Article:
Scientists at Cornell University in Ithaca, New York, have created a microfluidic device that speeds up the in vitro fertilization (IVF) process.
According to the university, the device takes advantage of the rheotaxis process, which is described as a sperm’s ability to go against the flow. Scientists created a microfluidic channel for sperm to swim through and later added a microscopic corral with a retaining wall to attract the strong-swimming sperm.
Cornell assistant professor Soon Hon Cheong, PhD, said when the sperm detect the interference, they use it to swim upstream. Scientists then trap them and separate the good sperm from the bad ones, quickening the selection process.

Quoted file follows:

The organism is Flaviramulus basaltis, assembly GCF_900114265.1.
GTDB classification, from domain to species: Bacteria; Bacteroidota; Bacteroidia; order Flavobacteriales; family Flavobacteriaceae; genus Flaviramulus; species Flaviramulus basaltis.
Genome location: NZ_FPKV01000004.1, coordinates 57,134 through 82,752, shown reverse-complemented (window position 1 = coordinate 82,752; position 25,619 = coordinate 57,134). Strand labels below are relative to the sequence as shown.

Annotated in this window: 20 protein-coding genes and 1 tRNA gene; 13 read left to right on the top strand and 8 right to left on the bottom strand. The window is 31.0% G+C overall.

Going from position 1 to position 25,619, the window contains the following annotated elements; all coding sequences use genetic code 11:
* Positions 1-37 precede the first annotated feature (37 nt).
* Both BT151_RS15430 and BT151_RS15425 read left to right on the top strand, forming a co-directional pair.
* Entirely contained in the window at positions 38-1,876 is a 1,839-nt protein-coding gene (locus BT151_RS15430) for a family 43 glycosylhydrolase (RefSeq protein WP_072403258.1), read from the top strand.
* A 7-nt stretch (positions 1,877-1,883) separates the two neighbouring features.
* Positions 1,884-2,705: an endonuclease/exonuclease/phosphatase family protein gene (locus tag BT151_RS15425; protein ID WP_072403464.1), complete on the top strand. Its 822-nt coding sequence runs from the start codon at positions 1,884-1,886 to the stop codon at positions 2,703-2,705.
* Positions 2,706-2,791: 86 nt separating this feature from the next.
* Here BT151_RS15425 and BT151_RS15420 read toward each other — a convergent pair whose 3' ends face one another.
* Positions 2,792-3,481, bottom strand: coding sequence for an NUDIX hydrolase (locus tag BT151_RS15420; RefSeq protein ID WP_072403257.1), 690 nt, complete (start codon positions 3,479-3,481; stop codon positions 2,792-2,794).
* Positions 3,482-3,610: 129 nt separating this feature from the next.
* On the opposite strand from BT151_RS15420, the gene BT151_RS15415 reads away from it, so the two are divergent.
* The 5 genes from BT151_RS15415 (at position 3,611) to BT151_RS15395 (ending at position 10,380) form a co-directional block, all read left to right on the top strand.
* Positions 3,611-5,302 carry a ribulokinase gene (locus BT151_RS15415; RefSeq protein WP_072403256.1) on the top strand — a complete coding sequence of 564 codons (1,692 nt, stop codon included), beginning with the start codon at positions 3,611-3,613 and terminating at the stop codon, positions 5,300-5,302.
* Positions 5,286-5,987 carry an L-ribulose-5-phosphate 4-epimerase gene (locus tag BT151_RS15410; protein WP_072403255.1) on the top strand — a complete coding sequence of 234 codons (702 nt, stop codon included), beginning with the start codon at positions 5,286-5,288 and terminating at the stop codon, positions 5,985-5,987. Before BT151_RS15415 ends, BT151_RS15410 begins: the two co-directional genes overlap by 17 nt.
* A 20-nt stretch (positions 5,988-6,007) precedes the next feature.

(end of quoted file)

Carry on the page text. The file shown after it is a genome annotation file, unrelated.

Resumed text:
Cornell assistant professor and chemist Alireza Abbaspourrad said conventional methods to separate strong sperm are tedious, but their device speeds up the IVF process. Scientists also said the device could also be useful for other species, too.
“Trying to find the highly motile sperm has been difficult to do, but this improves the chances of insemination,” Abbaspourrad said in a statement.
“The older method is tedious, time-consuming and not efficient. It’s the time that laboratory technicians and physicians expend that makes the process expensive,” he said. “With this method, it’s five minutes instead of several hours.”